The prohibition was the culmination of the progressive era. Progressive era was the response to political and corporate abuses at the turn of the 20th century. A number of social reformers worked to heal the ills of the society. Led by anti-saloon league and the Women Christian Temperance Union, the US Congress passed the 18th Amendment. It was known as National Prohibition Act or Volstead Act. The Act came into effect on January 16, 1920. Even before the act was passed, most of the states had already banned alcohol. The Act was condemned by a large group of people in United States, as they viewed it as an encroachment into their constitutional rights. The prohibition was not only supported by the women but also the industrialists. Women supported the prohibition because the use of alcohol was connected with wife beating and child abuse. Industrialists like Henry Ford supported it because drinking will affect the labor productivity. The proponents of the prohibition argued that the outlawing of alcohol would end political corruption and improve the standard of the immigrants.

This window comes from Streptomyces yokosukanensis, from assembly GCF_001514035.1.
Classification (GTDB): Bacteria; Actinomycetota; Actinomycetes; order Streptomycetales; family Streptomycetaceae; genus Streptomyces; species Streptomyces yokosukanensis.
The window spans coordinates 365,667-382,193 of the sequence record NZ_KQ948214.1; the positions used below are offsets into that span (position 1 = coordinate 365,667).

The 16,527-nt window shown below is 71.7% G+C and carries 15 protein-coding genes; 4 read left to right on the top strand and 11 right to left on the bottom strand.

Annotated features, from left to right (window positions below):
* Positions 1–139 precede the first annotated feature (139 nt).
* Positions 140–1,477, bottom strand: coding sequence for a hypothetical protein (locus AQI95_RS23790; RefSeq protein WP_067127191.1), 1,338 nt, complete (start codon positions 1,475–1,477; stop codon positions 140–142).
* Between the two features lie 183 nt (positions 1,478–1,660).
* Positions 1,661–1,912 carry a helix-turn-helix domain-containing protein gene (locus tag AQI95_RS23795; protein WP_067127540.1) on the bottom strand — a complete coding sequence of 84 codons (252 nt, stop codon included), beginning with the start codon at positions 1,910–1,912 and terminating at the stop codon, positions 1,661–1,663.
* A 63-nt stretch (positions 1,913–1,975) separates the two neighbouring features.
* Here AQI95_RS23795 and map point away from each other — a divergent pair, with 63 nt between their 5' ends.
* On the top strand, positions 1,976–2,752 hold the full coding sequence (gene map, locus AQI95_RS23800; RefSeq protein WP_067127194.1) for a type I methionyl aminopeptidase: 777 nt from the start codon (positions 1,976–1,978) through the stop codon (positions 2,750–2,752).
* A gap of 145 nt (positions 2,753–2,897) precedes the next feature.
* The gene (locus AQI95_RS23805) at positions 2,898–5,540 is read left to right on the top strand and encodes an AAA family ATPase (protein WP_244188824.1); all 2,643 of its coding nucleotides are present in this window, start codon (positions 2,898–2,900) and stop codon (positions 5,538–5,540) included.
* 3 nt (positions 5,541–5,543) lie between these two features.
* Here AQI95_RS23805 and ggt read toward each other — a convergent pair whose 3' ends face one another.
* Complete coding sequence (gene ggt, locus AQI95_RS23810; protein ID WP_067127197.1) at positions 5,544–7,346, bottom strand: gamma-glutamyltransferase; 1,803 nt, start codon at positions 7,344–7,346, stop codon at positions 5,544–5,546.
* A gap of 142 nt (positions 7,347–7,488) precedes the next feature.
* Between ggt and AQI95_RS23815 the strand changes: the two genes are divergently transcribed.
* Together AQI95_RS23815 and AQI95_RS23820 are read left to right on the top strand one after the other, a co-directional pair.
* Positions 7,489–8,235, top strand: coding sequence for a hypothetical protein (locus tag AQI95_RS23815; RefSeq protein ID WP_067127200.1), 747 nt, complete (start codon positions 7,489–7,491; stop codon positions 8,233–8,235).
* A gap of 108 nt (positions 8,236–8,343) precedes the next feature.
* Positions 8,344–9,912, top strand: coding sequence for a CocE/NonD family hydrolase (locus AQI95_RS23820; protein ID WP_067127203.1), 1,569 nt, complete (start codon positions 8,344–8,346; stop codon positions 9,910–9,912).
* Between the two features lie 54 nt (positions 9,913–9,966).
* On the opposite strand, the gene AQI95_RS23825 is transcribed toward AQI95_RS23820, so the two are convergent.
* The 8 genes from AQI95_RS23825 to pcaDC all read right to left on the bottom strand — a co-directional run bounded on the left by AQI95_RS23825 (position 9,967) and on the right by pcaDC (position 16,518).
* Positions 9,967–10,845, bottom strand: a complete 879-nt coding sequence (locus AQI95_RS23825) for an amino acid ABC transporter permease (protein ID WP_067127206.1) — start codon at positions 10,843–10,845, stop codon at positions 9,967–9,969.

It is true that the law banned the production, sale and transportation of alcohol, but it resulted in the rising crime rate. One of the major results of the prohibition was gangsterism. People like moonshiners distilled alcohol illegally and the bootleggers sold it. The prohibition quickly ...

Solution Summary

This solution comprised of American life during 1920s and 1930s. Four terms were interrelated with each other. They were prohibition, Model T, Jazz generation, and organized crime. There was a period of prosperity after World War I and this resulted in the spurt of consumer goods. The American culture was also fastly changing. The era witnessed pop culture, Hollywood talkies and radios